Although most operations at Houston MicroNeurosurgery are carried out entirely or in part via microsurgical techniques, certain operations still require an "open" or "MACRO-surgical" approach.

View videos of brain tumor resection and surgery for trigeminal neuralgia performed with microsurgical technique.



Stereotactic technology allows the neurosurgeon to find and reach brain structures quickly and precisely based on the location of those structure on the patient's CT or MRI. There are two types of stereotaxy: frame-based and frameless.

In frame-based stereotaxy, a frame is first affixed to the patient's skull under local or general anesthesia. A CT or MRI is then obtained. A computer calculates the location of the surgical target in relation to the frame coordinates. A probe is then guided by the frame through a small hole in the skull to the target site in the brain. The probe can be used to obtain a biopsy of a tumor, drain a brain abscess, implant an electrode for treatment of Parkinson's disease, etc. View a video of a frame-based stereotactic operation for treatment of Parkinson's disease.

In frameless stereotaxy, small plastic markers are first attached to the patient's scalp. A CT or MRI is obtained before the operation. After the patient is placed under anesthesia, the locations of the scalp markers are registered into a sophisticated computer. The computer creates a 3-dimensional model of the patient's head based on the CT or MRI and correlates that model with the actual location of the patient's head in the operating room. Throughout the operation, using special cameras, the computer detects the location of the surgeon's instruments in the patient's head and demostrates that location as a cursor on the patient's CT or MRI. As the surgeon moves through the brain, he can monitor his progress on the CT or MRI. In this fashion, the surgoen can make sure a deep-seated lesion is reached precisely, a tumor is resected completely, and adjacent critical brain structures are avoided.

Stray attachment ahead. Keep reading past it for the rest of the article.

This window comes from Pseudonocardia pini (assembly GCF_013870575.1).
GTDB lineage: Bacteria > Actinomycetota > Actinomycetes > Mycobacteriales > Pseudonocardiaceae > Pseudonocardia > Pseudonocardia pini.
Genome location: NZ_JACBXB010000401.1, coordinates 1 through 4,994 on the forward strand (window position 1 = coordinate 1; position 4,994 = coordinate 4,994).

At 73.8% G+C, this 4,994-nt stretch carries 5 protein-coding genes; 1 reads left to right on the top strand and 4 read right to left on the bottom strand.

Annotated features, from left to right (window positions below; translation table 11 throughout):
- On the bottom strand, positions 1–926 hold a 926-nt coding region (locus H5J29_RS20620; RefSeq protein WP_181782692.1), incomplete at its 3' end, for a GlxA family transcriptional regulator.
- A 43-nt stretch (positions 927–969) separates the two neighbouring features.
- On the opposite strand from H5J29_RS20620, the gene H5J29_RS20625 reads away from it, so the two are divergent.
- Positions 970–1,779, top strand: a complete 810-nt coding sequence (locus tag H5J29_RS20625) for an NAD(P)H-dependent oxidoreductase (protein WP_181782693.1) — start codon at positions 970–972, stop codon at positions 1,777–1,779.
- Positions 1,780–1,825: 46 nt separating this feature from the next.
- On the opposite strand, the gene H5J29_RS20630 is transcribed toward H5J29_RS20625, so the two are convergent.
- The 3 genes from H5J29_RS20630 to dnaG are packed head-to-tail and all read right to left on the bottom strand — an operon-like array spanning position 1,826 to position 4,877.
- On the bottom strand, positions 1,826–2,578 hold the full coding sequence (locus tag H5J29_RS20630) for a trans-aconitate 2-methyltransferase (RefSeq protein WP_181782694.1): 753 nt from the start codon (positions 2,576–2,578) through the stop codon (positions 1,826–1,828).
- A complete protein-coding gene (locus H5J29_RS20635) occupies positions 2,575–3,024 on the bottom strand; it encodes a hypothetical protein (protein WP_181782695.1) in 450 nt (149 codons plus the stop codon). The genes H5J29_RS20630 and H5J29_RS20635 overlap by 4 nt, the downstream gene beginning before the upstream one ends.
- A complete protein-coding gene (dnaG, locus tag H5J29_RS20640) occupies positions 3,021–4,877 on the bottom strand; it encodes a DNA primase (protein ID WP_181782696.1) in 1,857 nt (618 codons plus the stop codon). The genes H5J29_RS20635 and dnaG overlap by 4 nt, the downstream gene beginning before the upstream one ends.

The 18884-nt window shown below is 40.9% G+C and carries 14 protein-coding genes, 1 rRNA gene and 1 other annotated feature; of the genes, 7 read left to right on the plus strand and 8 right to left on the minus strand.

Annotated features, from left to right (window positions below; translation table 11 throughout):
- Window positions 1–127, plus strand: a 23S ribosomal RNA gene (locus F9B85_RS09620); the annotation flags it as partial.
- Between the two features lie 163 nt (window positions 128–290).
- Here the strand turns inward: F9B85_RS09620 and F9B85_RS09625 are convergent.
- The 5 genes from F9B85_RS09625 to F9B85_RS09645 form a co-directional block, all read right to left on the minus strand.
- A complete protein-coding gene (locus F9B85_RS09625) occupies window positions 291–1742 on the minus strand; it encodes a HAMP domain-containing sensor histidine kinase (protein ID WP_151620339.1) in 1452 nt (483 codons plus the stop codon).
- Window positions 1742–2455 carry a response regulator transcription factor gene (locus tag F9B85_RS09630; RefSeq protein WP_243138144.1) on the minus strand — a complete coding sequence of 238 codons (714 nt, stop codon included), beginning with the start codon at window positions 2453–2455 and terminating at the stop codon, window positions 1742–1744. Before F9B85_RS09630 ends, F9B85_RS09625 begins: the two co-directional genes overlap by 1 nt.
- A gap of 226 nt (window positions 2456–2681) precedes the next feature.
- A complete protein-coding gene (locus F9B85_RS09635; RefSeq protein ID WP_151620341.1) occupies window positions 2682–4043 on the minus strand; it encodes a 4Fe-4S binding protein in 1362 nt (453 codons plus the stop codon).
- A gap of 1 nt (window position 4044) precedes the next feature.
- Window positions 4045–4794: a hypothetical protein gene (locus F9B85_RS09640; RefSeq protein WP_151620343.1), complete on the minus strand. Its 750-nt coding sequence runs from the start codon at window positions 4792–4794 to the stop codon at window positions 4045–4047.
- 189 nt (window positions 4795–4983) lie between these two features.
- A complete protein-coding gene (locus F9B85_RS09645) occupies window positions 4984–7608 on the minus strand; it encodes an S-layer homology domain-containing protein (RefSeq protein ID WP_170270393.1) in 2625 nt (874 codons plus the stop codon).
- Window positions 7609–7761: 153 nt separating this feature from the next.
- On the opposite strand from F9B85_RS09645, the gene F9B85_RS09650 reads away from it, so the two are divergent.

When connected to a modern operating microscope, the stereotactic computer can even detect the location of the microscope's focal point in the brain and superimpose a virtual image of the tumor (constructed from the CT/MRI) on the actual image of the tumor as seen by the surgeon through the microscope.

Stereotactic techniques provide for smaller incisions, greater surgical precision, faster recovery period, and improved outcome. They are not, however, appropriate or useful for all brain operations.

Minimally-Invasive Surgery

Minimally-invasive surgery is a general term used to describe surgical techniques that allow for smaller incisions and less tissue disruption. In general surgery, it often refers to laparoscopic surgery. In orthopedic surgery, it refers to arthroscopic surgery. In neurosurgery, it refers to endoscopic, microsurgical, and stereotactic techniques, used alone or in combination.


Endoscopy is a technique in which a fiberoptic probe connected to a camera is inserted through a small opening into the brain or spine. The surgeon views the image on a TV monitor instead of the operating microscope. The surgeon's instruments are then inserted into the brain or spine adjacent to the endoscope to carry out the operation.

Laser Surgery

"Is my operation laser surgery?" Every neurosurgeon is asked this question on occasion, reflecting the misconception that laser surgery represents the state-of-the-art in neurosurgery. In reality, laser surgery plays a relatively small role in modern neurosurgery, reserved for a few specific applications. Microsurgery, stereotaxy, and endoscopy reflect the state-of-the-art in neurosurgery.